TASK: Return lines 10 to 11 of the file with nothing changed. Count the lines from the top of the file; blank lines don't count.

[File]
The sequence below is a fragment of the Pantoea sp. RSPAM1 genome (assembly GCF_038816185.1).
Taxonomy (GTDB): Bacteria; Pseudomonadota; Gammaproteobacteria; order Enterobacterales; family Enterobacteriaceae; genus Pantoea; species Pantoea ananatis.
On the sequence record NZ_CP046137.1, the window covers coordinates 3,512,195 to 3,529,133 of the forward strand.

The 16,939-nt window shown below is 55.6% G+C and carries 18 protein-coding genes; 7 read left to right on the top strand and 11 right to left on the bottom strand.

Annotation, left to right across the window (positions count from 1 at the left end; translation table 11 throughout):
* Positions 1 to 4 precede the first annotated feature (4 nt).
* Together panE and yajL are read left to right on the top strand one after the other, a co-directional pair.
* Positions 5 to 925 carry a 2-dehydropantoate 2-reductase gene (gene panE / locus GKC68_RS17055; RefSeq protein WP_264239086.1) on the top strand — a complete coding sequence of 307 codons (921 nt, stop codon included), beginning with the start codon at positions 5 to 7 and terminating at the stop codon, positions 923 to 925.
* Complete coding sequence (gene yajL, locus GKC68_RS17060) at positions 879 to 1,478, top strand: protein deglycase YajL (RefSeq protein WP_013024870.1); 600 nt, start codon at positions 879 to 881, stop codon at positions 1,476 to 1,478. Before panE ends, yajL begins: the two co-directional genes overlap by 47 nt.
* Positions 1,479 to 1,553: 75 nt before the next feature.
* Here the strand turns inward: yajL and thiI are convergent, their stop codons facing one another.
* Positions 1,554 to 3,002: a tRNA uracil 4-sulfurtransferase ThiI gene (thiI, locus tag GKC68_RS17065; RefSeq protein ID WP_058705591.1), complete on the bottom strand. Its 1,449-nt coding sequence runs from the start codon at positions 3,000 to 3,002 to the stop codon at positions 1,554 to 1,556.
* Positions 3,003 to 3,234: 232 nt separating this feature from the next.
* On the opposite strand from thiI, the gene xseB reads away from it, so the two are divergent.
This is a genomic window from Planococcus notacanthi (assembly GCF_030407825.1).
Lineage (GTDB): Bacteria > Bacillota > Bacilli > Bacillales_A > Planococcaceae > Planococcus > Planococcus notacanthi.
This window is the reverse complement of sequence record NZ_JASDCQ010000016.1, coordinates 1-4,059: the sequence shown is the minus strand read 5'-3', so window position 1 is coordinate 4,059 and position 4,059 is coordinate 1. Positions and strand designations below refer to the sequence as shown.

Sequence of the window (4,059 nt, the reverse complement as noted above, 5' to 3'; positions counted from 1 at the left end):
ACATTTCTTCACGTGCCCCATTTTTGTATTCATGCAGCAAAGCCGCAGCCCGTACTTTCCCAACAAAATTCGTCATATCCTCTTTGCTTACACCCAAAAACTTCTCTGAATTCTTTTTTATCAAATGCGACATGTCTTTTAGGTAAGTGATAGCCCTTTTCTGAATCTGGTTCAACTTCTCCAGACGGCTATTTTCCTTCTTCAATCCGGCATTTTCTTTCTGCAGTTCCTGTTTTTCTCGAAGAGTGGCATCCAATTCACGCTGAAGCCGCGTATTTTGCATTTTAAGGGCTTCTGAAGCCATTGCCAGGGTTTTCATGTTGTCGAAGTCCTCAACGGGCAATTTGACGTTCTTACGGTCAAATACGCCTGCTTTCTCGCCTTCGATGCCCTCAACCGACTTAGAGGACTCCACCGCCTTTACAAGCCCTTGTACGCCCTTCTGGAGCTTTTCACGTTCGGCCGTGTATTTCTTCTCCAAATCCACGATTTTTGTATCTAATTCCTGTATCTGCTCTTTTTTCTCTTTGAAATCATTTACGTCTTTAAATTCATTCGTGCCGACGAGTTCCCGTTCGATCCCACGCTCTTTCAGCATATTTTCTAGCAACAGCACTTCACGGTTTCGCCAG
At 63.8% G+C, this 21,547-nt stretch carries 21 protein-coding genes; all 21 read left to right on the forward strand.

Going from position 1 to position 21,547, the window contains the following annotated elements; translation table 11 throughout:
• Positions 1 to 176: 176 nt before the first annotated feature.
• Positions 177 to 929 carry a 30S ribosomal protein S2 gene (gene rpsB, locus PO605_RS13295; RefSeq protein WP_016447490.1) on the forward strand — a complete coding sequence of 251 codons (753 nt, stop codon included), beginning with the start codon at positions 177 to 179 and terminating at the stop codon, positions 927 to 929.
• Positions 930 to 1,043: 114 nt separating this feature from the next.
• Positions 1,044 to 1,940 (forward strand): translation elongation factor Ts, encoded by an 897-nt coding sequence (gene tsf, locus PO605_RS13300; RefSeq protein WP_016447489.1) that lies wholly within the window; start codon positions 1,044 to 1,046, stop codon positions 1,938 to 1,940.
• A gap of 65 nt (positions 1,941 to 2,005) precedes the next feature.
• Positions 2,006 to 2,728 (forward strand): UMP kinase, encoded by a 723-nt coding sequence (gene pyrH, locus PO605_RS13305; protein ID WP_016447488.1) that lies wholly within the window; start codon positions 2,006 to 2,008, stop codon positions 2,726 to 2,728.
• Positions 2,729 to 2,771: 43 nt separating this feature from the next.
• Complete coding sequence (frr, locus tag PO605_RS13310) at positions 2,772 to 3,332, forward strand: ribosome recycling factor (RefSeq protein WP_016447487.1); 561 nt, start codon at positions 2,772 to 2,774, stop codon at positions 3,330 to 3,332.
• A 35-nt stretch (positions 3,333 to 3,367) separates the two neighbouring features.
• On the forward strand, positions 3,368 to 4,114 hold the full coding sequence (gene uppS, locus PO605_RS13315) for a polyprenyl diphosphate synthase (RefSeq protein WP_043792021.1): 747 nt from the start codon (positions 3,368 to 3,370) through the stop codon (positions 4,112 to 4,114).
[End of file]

* Positions 1,479 to 1,553: 75 nt before the next feature.
* Here the strand turns inward: yajL and thiI are convergent, their stop codons facing one another.